I am thirty-four years old, and I have just found someone whom I love immensely, and I have finally—after a year and a half—considered believing in it. I have finally, after a year of patient suggestion on his part, moved the things out of my home and into his. I teach English to college freshmen who read Nicholas Sparks books, and I tell them all of that is trite bullshit, but I’m a hypocrite, because now I fall asleep with a foot touching the instep of mine every night, and I would swear that somehow there is a spot there, on the underside of my foot, that feels effervescent when his touches it.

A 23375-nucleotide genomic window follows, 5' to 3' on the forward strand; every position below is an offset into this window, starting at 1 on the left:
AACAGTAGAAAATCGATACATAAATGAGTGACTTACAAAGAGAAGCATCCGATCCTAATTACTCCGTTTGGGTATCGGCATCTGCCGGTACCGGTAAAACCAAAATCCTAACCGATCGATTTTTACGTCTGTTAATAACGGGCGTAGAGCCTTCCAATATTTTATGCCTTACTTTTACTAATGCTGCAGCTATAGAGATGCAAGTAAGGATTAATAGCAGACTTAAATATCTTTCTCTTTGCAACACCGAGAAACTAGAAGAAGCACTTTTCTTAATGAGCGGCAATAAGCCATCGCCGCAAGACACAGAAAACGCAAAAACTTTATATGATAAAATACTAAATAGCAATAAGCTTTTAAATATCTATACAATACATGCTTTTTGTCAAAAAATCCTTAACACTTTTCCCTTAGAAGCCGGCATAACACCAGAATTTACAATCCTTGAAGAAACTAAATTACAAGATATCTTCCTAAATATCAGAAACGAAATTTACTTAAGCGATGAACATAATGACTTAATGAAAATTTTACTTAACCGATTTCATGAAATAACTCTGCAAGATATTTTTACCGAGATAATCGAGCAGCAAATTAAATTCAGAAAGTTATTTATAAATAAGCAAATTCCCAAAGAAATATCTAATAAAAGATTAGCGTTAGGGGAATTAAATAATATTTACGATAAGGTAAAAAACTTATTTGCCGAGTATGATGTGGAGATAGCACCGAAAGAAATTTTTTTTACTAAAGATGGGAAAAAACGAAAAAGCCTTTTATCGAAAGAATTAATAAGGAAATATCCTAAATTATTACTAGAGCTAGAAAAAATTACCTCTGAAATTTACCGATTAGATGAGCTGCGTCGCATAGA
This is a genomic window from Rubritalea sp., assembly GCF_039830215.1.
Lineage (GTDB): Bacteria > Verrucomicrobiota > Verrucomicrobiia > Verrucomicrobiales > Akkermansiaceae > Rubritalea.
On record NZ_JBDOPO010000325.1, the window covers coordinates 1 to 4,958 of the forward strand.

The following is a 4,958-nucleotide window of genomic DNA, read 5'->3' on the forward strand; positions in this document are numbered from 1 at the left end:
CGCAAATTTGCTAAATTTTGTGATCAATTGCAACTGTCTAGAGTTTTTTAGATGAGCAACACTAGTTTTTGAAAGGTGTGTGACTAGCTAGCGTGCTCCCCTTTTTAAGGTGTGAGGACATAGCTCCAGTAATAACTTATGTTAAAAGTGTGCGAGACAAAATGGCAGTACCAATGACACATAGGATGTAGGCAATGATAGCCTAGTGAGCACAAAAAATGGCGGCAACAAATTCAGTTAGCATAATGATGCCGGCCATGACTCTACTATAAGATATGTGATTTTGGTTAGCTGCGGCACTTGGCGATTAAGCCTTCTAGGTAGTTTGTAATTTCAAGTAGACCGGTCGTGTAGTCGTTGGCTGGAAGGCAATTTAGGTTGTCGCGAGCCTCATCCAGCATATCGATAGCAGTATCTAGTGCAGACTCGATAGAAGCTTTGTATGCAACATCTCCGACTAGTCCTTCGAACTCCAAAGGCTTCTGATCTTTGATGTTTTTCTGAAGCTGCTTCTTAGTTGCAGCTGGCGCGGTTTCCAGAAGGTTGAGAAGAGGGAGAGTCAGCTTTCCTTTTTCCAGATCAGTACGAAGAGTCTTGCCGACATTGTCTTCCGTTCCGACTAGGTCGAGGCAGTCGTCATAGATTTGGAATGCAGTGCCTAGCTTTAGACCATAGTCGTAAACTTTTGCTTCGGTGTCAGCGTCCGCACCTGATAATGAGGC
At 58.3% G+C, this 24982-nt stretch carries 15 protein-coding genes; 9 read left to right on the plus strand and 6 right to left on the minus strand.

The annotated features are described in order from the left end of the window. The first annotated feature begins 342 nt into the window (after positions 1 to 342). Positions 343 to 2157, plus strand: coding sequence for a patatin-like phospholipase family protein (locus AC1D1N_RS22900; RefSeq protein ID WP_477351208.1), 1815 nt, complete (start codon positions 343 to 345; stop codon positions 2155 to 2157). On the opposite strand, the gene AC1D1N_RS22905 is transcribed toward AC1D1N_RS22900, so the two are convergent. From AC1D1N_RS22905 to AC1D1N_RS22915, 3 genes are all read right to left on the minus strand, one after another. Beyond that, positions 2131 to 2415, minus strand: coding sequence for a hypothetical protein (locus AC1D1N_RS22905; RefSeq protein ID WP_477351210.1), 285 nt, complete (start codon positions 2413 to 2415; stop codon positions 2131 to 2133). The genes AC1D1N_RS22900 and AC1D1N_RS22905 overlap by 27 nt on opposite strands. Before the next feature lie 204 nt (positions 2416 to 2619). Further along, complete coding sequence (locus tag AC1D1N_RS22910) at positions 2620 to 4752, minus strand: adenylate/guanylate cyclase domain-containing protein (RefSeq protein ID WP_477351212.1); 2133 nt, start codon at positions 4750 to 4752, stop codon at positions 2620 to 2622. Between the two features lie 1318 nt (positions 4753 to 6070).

The nurse who retrieves me from the waiting room is the same woman who took the pictures the day before. What will make you more nervous than anything in these appointments is the way the nurses talk to you. You will weigh every inflection of their voices, and if it is too high-pitched, and especially if it is too happy, too reassuring, you will be certain that you are dying. And you will be angry because, if you are dying, you ought to be the first to know. That isn’t too much to ask, but it’s almost never the way it goes. You have the right to this dignity, but you will never get it.